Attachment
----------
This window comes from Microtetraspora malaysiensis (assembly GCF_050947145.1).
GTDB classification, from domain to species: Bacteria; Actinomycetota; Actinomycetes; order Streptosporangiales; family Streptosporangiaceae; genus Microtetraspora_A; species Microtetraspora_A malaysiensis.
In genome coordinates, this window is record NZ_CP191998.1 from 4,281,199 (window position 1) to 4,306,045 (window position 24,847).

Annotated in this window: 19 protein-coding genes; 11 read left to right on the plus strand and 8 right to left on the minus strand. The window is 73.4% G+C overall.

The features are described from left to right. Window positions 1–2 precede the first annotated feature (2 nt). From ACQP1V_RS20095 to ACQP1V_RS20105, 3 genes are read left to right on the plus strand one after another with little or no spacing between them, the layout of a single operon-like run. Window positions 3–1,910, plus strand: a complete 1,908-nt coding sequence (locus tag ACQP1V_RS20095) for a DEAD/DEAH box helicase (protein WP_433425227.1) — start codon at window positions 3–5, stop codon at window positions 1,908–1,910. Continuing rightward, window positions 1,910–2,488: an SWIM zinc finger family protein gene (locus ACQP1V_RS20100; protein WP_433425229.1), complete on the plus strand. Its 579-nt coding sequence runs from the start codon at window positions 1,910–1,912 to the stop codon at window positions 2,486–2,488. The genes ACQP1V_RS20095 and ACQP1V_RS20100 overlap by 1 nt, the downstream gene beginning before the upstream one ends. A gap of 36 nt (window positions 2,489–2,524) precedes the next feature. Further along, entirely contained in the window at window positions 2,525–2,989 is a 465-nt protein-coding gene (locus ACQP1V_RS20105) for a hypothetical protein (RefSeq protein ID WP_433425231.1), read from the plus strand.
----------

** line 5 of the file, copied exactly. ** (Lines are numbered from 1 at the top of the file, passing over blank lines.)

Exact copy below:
The features are described from left to right. Window positions 1–2 precede the first annotated feature (2 nt). From ACQP1V_RS20095 to ACQP1V_RS20105, 3 genes are read left to right on the plus strand one after another with little or no spacing between them, the layout of a single operon-like run. Window positions 3–1,910, plus strand: a complete 1,908-nt coding sequence (locus tag ACQP1V_RS20095) for a DEAD/DEAH box helicase (protein WP_433425227.1) — start codon at window positions 3–5, stop codon at window positions 1,908–1,910. Continuing rightward, window positions 1,910–2,488: an SWIM zinc finger family protein gene (locus ACQP1V_RS20100; protein WP_433425229.1), complete on the plus strand. Its 579-nt coding sequence runs from the start codon at window positions 1,910–1,912 to the stop codon at window positions 2,486–2,488. The genes ACQP1V_RS20095 and ACQP1V_RS20100 overlap by 1 nt, the downstream gene beginning before the upstream one ends. A gap of 36 nt (window positions 2,489–2,524) precedes the next feature. Further along, entirely contained in the window at window positions 2,525–2,989 is a 465-nt protein-coding gene (locus ACQP1V_RS20105) for a hypothetical protein (RefSeq protein ID WP_433425231.1), read from the plus strand.